Veteran tennis player John Keeble reflects on Orton’s success
WHEN John Keeble heard Myles Orton had become only the second Suffolk player to win the East of England Tennis Championship, the veteran could have been forgiven for being more than a little bit envious.
Keeble, a former four-time Suffolk Senior championship winner and four-time junior champion, achieved the feat in 1959 as a fresh-faced 20 year-old and went on to play at Junior Wimbledon.
He remained the only player from Suffolk to achieve the feat until Orton’s recent heroics.
Fifty-three years later and at the age of 73, Keeble is still an active squash and raquetball player – while partaking in the occasional game of tennis – and believes Orton has a superb opportunity to progress to a good standard in the game.
“In my day, the support you needed had to be financial. I would have thought the money will be there now and this lad will have more of an opportunity to progress up the ladder than past players,” said Keeble
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“The coaching has improved in Suffolk too and that has certainly benefited the youngsters coming through. I think coaching started at a low crossbar and going through the years there have been several people who have done a lot to improve the standard in the area.
“Avenues such as Elena Baltacha’s Academy are an absolutely great opportunity too and the more facilities like those means there will be more chance of success.
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“Andy Murray’s success at the Olympics will have also helped and the more the game is in the spotlight, the more people will want to take part themselves.
“The chance of slipping through the net now, compared to my day, is smaller but I would have a word of warning; very few make that last step right to the very top, it takes a lot of hard work and dedication by the guy himself and support from his family.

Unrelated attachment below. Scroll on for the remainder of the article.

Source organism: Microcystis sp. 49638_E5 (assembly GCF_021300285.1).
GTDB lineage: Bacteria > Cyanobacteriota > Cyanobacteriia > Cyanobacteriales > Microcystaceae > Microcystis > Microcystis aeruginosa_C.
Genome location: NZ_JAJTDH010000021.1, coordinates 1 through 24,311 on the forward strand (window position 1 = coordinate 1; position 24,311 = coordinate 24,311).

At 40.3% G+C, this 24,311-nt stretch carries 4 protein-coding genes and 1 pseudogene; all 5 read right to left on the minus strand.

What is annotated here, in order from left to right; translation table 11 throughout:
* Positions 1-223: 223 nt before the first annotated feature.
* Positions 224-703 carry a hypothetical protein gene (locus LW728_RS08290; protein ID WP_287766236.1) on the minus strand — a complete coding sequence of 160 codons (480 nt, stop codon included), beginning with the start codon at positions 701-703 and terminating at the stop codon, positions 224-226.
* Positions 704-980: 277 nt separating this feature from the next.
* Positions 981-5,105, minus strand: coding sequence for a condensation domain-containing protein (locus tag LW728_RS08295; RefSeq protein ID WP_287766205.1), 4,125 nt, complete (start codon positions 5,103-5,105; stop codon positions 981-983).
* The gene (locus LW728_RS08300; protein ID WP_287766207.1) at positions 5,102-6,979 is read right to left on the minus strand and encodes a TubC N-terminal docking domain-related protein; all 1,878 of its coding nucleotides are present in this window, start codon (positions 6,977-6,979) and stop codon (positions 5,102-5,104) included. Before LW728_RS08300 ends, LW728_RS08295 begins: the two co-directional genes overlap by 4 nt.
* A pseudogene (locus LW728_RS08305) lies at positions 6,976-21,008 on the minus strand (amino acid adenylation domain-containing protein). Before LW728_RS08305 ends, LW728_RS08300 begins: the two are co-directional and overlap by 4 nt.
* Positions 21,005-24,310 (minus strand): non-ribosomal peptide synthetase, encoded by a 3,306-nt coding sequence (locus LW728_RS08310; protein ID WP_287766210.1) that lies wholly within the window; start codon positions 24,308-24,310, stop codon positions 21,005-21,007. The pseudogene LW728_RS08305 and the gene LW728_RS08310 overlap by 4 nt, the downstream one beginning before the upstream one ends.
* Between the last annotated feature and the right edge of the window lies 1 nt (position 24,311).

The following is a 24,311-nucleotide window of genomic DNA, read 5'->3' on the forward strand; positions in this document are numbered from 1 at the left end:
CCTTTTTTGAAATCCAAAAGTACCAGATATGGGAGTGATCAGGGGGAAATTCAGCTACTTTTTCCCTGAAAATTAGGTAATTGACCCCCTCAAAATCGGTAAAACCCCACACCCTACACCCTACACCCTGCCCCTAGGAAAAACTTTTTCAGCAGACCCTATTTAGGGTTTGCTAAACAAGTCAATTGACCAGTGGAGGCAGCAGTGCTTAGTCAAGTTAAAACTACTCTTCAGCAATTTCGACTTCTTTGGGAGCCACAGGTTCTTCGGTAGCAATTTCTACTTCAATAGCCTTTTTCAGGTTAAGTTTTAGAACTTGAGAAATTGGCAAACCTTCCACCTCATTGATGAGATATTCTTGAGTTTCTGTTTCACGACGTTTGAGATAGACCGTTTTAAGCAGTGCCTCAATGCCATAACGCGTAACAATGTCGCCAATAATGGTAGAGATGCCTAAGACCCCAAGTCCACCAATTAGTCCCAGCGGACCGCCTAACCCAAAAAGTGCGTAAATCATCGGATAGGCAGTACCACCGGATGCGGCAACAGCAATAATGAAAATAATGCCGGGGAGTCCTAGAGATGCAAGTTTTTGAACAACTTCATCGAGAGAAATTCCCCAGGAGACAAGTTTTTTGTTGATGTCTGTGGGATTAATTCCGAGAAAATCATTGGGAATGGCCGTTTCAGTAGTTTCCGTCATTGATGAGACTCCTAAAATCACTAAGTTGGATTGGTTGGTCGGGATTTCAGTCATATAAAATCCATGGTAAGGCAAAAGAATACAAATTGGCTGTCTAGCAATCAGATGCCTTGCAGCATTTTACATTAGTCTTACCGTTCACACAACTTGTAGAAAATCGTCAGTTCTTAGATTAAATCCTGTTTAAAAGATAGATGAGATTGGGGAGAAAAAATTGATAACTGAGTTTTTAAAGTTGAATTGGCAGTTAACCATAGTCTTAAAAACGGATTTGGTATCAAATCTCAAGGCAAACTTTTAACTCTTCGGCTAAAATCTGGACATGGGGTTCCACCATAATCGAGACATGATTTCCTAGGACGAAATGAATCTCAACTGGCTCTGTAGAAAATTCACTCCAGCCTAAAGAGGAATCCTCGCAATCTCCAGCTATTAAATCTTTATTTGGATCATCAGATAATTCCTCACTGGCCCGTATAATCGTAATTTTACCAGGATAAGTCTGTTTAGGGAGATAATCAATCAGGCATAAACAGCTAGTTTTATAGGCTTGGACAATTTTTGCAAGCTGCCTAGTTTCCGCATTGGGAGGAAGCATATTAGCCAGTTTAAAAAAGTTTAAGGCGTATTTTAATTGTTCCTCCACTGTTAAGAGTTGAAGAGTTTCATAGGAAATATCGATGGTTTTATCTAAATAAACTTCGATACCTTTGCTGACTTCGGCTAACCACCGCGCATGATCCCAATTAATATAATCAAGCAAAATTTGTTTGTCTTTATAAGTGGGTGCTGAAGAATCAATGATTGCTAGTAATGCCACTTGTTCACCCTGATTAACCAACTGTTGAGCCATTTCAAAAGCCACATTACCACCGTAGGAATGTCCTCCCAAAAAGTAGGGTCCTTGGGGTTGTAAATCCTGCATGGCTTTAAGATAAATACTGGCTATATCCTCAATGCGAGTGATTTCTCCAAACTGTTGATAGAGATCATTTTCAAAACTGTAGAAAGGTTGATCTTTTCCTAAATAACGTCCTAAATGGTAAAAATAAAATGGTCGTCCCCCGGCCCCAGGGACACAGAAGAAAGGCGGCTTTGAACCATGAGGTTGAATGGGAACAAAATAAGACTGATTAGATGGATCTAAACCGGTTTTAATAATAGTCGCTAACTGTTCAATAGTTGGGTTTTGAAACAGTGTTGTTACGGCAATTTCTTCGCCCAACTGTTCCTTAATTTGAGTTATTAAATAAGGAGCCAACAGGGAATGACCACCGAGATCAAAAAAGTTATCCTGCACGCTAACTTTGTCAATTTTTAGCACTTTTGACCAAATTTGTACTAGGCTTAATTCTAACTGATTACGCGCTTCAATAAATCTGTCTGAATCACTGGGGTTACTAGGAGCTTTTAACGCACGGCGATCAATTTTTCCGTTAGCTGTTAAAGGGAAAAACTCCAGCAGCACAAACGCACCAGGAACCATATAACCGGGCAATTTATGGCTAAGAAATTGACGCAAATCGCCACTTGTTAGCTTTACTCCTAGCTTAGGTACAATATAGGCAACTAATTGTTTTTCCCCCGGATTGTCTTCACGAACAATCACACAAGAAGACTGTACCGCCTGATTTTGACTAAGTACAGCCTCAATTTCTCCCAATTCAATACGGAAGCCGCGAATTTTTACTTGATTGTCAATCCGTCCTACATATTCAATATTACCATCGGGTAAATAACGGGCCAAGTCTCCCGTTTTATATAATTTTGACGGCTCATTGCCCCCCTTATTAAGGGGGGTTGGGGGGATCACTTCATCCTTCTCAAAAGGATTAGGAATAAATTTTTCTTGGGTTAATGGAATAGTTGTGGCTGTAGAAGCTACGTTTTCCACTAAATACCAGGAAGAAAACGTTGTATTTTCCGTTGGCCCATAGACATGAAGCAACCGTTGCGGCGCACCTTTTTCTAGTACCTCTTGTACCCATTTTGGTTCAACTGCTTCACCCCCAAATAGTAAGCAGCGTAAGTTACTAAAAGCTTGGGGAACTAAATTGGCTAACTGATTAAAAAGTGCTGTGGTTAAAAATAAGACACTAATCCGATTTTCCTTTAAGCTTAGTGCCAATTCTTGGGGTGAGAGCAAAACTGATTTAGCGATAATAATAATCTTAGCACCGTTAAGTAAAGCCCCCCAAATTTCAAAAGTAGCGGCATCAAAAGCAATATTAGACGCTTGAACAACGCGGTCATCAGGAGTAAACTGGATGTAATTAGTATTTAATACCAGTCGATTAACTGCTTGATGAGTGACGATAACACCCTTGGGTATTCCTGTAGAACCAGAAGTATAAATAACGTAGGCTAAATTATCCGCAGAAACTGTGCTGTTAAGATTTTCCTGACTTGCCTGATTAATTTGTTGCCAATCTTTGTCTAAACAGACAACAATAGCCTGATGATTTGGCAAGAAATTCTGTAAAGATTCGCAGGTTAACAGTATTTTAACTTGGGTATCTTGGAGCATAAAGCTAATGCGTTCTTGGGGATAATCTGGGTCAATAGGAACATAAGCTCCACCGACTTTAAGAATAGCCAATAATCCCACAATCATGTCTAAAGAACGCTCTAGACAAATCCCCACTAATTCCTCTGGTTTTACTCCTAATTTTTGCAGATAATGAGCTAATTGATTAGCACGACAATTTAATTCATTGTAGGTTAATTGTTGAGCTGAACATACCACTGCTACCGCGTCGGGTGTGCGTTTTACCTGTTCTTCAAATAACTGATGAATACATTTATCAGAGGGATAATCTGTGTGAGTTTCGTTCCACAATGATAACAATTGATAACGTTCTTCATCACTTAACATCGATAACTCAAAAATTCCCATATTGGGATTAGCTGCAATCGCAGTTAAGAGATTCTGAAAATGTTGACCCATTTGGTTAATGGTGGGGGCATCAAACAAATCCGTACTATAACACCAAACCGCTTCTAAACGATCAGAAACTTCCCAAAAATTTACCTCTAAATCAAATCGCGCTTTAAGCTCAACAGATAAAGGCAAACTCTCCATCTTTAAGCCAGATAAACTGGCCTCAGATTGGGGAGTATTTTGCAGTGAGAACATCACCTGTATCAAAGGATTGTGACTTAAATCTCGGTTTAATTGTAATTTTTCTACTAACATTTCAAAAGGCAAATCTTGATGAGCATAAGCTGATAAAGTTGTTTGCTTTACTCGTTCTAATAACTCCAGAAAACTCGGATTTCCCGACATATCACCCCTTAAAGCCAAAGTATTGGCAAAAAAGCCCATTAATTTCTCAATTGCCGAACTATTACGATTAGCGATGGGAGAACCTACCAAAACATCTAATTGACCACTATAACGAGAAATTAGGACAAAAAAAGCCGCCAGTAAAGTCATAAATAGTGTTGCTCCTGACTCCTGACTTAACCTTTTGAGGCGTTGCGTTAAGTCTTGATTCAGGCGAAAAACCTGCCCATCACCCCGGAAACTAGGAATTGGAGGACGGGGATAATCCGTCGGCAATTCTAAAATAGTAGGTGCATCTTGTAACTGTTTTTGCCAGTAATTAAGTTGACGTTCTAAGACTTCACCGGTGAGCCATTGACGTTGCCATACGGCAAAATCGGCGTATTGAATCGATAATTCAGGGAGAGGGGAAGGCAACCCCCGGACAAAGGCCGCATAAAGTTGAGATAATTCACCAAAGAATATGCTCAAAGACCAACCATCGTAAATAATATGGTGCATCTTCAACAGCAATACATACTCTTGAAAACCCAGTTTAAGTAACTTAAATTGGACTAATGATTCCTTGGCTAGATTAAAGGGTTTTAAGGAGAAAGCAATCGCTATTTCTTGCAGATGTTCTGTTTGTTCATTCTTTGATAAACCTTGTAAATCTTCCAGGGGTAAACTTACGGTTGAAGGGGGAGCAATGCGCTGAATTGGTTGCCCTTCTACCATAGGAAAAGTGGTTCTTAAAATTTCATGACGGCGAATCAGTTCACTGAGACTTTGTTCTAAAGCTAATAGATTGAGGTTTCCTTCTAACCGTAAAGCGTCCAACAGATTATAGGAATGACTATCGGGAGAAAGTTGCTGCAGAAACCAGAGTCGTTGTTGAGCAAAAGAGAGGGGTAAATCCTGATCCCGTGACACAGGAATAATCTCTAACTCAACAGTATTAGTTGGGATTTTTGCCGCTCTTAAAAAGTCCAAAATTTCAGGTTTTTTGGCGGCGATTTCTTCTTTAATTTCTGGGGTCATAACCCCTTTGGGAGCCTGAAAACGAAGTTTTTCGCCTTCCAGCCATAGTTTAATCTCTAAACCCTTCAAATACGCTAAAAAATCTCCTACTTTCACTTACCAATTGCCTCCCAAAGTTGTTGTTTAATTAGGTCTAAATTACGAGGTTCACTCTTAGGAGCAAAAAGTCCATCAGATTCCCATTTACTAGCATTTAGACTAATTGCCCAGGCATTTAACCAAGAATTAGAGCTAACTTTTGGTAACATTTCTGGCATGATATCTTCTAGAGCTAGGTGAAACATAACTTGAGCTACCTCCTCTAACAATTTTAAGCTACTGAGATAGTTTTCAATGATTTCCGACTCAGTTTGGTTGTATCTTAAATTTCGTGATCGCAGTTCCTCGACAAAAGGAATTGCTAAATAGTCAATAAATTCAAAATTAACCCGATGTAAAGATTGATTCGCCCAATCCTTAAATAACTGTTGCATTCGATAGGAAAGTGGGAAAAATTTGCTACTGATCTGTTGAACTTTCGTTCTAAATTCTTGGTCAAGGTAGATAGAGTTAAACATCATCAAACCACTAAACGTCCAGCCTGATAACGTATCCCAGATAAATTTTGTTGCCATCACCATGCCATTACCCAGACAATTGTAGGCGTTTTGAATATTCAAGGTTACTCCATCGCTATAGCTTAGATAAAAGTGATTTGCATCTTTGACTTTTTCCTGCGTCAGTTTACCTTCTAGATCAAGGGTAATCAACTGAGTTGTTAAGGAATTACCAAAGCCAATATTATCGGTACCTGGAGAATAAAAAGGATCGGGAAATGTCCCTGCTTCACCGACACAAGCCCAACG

“But he sounds like he is a good player and has got a chance.”
Keeble defeated Pakistani player Tariq Afridi to secure his solitary East of England title, for which he has fond memories, and revealed how he thinks the game has changed 50-odd years on.
“When I won the title I received a voucher for �25 to spend on tennis equipment, we had to spend it on that,” recalled Keeble.
“The game is a lot different today to what it was back then. It has got quicker and the surfaces played on these days are faster.
“The balls are harder, the racket heads are bigger, giving a bigger sweet spot and so players have had to adapt to get the best out of the new system.
“There is a lot more power now, whereas we used it when it was needed and utilised the top-spin and slices a lot more to pull people out of position. We used to try and make our opponents move as much as possible.
“Now when you see a 20 or 30 shot rally, the majority of shots are played from the same place. However, people like Andy Murray are starting to use the drop shot again and that is what we used to try and do.”
Despite being in his seventies, Keeble, who lives in Coddenham has no intention of slowing down.
“I hope I can play for a few years yet,” he explained.
“I have got that competitive edge, I think you either have or you don’t, and even if it was a game of tiddly-winks I would want to win.
“I think that helps and the fact that I still enjoy playing sport.”